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Utah's Hogle Zoo: Fun and educational experiences abound for young and old alike

By Heather L. Tuttle

For the Deseret News

Published: Monday, June 17 2013 6:26 p.m. MDT

An elephant enjoys a bath at Hogle Zoo in Salt Lake City Wednesday, June 12, 2013.

Jeffrey D. Allred, Deseret News

I think my eldest nephew (who just graduated from medical school) was 5 the last time I went to the zoo. Every summer I would think about going, but life gets busy and I’d forget about the zoo — until I started looking for topics for Classroom Connections and discovered June is National Zoo and Aquarium month. Perfect! I now had a reason to go to the zoo on work time instead of trying to squeeze it into my packed schedule.

I prepared for my visit by researching zoos in general and Hogle Zoo in particular. Zoos have been around for thousands of years, though early collections were privately owned by the wealthy to show off their status and were called menageries.

Public zoos became popular around the 18th century in Europe, during the Age of Enlightenment: an intellectual movement that promoted reason, logic and science — which included zoology. People became more interested in studying animal behavior and anatomy. Zoos today remain focused on education and conservation as wildlife’s existence and habitats become increasingly threatened.

Hogle Zoo’s website, www.hogle zoo.org, is packed with information. The historical timeline is full of interesting tidbits. I particularly enjoyed the entries about the first elephant at the zoo, Princess Alice. Alice, an Asian elephant, was purchased from a traveling circus in 1916 with donations from local schoolchildren for $3,250. The zoo was located at Liberty Park in those days, and Alice managed to break out of her compound more than once. Reports say she was seen “wandering 700 East — often “wearing” on her back an odd assortment of clothing from the neighborhoods’ clotheslines.”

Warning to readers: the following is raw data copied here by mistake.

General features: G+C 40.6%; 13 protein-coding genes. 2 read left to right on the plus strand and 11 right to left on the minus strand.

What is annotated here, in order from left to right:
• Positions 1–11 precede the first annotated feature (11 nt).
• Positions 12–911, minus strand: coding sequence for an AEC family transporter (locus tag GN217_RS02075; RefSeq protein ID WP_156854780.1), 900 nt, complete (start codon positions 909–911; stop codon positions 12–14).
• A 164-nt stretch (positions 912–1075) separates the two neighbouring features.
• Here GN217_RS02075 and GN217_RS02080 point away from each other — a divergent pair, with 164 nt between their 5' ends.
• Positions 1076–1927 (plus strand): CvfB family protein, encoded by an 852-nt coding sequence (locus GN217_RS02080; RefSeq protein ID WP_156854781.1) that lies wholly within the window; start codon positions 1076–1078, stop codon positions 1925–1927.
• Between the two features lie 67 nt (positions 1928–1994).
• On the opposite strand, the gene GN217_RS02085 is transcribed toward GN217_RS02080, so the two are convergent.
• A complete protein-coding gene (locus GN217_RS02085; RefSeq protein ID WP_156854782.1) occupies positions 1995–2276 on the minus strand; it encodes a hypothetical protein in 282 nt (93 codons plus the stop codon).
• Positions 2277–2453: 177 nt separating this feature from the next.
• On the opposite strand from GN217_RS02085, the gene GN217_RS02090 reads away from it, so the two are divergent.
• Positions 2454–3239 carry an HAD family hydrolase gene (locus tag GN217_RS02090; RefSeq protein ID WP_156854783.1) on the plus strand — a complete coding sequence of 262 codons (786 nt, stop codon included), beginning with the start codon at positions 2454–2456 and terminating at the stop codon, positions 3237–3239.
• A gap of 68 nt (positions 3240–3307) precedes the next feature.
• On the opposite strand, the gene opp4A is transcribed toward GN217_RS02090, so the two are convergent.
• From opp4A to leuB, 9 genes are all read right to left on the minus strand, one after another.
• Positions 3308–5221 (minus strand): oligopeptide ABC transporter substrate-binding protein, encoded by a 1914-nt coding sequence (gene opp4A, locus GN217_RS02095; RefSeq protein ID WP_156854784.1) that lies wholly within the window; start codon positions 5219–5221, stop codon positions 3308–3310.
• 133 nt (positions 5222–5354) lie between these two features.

I also found out that Hogle Zoo has loads of classes and summer camps available for kids and adults, such as the Zoo Keeper Camp where kids 12-17 can get a hands-on, behind the scenes experience. The Animal Encounters allow anyone age 5 or older to feed the giraffes or birds. They even have a book club.

With a basic knowledge of the zoo, I felt ready to meet up with the zoo’s community relations coordinator, Erica Hansen. Erica offered to drive me around the zoo to answer my questions and show me how much the zoo has changed in the years since my last visit. I think it is important to mention at this point that I am an artist, not a reporter at the Deseret News. Asking pertinent and interesting questions is not my forte. As soon as we climbed in the golf cart and started the tour, I forgot most of what I read on the website and all of the questions I had considered asking. It felt like I spent the following 45 minutes appearing semi-interested in what I was seeing. In reality, I loved it, but I was silently struggling to think of something intelligent to ask. Surprisingly, though, I did learn a lot from Erica.

I learned that the animals at the zoo are mainly acquired from other zoos and breeding programs, and quite a few of the animals are rescue animals that would not survive in the wild. Big Guy, a 650-pound sea lion in residence, is blind, and the three grizzly bears are siblings from Yellowstone whose mother had to be put down because she was too aggressive.

Erica also offered a few tips on visiting the zoo. She advises you arrive early. The animals are more active before the day gets hot — and it is easier to park.

She also said to make your first stop at guest services. There are numerous activities scheduled throughout the day. Staff members can tell you when and where or point you to what is new at the zoo.

Once my tour was over and our staff photographer, Jeff Allred, arrived, I relaxed and the fun really began.

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